The communication with the payer must be through their ASPSP’s mobile or internet banking app. The payer should only communicate with the system through one entity, their ASPSP.
In their paper entitled “the Future Strategy for Open Banking Payments”, The UK Finance raised six issues and enablers in annex 2. These include:
- Customer Friction
- Merchant or Industry Issues
- Consumer Protection Issues
- Payment Certainty
- Fraud Issues
- Performance Issues
These points need to be understood and as in any implementation of an Open Banking-Payment system, must address each issue to deliver improvements to existing payment services.
The strategy paper failed to pull together all the various proposed parties into an integrated and robust payment system. The division of responsibility based on well thought out boundaries was not presented. The payee especially should not need to deal with multiple providers, especially PISPS organizations. This will raise friction and even trust in the system. This implies a network supporting interoperability by a centralised hub positioned as a component of the NRT platform is a requirement.
Potential of NRT Payments
In their article, Real-Time Payments: Everything You Need to Know, published on 23 March 2021, The Payments Journal, stated that FIS calculated 54 active NRT services in 2019. Today, the figure must have 70+ active services. NRT payment systems are replacing the outdated batch-driven ACH systems, but they also deliver the opportunity for other older payment services to be reformed, and new services to be introduced, providing opportunities for FinTech.
New methods of payment, as a generalisation, struggle to gain mass market acceptance. To gain traction, these methods must offer a compelling value proposition, with minimal friction and enhanced data features, as well as rapid settlement times. These factors will drive account holder conversion and NFC illustrates these points. It appealed to retailers because the time to make payments was reduced with some even reporting reductions of over 20%. This enabled a supermarket to reduce their cashers, although they have now moved to self-service. NFC also experienced a high take-up by customers during the COVID-19 epidemic as consumers’ direct contact with payment devices was eliminated.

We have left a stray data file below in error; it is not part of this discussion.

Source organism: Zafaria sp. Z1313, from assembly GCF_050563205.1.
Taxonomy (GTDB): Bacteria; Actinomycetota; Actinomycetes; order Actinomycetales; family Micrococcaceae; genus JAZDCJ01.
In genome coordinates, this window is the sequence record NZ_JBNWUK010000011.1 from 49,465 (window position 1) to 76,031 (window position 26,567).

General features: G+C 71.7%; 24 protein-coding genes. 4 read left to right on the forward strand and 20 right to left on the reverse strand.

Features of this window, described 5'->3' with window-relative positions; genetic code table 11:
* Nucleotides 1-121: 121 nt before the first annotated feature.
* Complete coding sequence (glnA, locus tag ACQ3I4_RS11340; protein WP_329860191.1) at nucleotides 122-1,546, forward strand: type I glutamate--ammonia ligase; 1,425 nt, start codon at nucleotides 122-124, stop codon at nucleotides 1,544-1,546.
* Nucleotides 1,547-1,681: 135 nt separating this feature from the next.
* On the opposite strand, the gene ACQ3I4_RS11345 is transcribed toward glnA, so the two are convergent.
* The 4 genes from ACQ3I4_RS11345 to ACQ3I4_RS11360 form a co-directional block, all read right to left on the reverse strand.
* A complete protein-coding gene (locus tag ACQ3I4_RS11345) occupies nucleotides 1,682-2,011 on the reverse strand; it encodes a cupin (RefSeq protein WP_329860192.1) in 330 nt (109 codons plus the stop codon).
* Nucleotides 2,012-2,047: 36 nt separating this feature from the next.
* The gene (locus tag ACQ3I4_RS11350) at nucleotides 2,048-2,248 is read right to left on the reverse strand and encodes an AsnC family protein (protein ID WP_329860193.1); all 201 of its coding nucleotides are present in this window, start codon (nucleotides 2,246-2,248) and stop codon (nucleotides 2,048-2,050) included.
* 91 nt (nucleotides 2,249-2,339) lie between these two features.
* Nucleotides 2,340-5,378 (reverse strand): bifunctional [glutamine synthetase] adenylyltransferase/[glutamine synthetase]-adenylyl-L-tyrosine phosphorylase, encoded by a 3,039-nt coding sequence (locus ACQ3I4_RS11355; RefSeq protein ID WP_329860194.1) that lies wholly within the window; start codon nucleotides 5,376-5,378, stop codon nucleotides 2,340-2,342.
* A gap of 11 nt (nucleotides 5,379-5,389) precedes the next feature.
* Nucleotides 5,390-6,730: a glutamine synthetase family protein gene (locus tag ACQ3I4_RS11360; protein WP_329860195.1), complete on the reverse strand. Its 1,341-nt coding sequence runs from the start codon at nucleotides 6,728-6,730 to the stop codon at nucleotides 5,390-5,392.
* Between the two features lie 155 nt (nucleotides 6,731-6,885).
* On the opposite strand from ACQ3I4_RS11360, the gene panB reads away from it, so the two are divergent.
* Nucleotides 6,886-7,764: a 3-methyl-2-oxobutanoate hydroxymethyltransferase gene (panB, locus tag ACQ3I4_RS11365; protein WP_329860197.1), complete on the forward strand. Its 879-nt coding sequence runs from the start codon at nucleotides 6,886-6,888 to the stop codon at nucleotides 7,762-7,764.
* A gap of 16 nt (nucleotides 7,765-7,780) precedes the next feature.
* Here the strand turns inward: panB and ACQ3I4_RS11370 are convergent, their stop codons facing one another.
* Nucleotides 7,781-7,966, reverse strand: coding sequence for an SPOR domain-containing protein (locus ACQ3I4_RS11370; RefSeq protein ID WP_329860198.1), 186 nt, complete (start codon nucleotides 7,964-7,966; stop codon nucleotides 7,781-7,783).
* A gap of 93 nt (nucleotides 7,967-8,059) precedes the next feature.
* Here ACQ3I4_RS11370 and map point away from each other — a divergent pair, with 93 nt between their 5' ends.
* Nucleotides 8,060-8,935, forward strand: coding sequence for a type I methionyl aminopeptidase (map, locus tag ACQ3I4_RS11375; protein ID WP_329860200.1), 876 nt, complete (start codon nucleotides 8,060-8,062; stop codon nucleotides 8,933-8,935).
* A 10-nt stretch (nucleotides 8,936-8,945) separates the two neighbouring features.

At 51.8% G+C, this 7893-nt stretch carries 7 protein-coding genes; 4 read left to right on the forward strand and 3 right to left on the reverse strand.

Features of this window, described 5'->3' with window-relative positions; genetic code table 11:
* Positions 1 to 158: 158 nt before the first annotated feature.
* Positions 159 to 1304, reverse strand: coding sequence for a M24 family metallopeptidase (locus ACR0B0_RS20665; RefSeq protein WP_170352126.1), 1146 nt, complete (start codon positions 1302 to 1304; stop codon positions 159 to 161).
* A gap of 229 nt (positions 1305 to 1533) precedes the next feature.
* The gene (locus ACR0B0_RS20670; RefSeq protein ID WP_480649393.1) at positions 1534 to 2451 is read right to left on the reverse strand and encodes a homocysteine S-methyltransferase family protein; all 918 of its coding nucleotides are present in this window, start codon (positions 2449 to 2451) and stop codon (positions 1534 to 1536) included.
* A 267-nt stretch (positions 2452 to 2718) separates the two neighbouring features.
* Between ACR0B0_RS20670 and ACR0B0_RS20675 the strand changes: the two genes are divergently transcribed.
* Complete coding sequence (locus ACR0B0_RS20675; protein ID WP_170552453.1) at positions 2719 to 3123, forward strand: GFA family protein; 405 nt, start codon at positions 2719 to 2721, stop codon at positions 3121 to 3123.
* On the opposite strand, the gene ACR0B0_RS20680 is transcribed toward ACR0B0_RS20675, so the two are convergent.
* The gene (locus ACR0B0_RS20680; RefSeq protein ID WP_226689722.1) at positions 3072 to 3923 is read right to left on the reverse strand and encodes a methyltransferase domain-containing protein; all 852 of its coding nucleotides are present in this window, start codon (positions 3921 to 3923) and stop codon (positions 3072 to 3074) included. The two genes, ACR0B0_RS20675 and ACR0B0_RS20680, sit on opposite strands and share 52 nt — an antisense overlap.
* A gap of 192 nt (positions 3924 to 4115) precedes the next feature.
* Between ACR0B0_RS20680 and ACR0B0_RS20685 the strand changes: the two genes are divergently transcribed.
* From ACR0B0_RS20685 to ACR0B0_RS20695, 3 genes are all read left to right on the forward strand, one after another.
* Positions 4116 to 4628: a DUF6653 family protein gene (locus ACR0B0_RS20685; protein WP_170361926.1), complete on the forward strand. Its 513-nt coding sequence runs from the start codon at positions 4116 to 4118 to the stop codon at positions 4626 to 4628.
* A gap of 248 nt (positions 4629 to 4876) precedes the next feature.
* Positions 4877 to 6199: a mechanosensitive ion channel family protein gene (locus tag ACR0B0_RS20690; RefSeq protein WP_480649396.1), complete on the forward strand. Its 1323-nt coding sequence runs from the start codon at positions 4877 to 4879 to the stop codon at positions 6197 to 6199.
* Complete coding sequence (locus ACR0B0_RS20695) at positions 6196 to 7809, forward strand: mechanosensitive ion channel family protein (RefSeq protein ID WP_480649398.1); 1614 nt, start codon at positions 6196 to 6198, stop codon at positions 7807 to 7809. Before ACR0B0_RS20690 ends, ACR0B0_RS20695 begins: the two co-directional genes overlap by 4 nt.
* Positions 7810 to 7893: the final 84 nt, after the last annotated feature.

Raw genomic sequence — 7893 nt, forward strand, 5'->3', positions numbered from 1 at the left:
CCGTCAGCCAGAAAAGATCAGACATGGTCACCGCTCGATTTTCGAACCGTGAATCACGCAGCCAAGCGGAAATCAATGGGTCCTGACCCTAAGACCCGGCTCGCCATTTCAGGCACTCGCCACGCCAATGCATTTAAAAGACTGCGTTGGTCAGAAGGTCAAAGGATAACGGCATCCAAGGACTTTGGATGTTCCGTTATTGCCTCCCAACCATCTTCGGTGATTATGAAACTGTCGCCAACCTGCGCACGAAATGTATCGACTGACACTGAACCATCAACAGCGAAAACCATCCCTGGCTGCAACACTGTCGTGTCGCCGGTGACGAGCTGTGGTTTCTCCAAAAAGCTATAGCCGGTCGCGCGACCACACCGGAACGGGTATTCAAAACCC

So, what is the primary objective of Open Banking Payments? It is to replace the card payments with a more efficient retail payment service for card present and card, not present payments plus reoccurring payments. For domestic transactions, the challenge is relatively low compared to cross-border transactions. Card transactions are approved in near real-time and payers’ accounts are debited almost immediately, but payee account crediting is delayed. To address this issue, cards must move to faster settlement processing. The card processing model is now decades old and needs either a replacement or re-engineering to meet the demands of modern payment systems.
The reliance of billers and merchants on card payment systems may be a good starting point in analysing the current payment systems deficiencies.
- The period for card payment to be credited to the payee’s account in this era of expediency is an issue, especially for small businesses and sole traders who struggle to manage their cash flow. The card acceptance systems were developed primarily for the travel and entertainment market segment, and the processing model has only seen marginal changes with the introduction of computerisation. The card model was also developed to support a line of credit rather than purely being a charge card.
- With its popularity, what was originally called direct debits, (DD) is seen as payee centric. Banks also consider them to be a high-cost service in an age where the ‘self-service’ model is being endorsed to their account holders. The payers’ uptake of DD services is largely a result of certain categories of businesses insisting on the DD payment method, such as utility companies and finance providers.
The DD payment market share of transactions usually accounts for 8-14% of the total consumer payments, with the UK at the higher end of this range.
- Re-occurring payments, which are supported by the card networks are fundamentally no different to the payer than a DD. These payments also have reliability issues, especially if the card issuer blocks a card due to a potentially fraudulent transaction, unrelated to the payment, being detected. Furthermore, card expiry is also a disruptive process for both parties.
Will Open Banking – Payments adversely impact banks? No.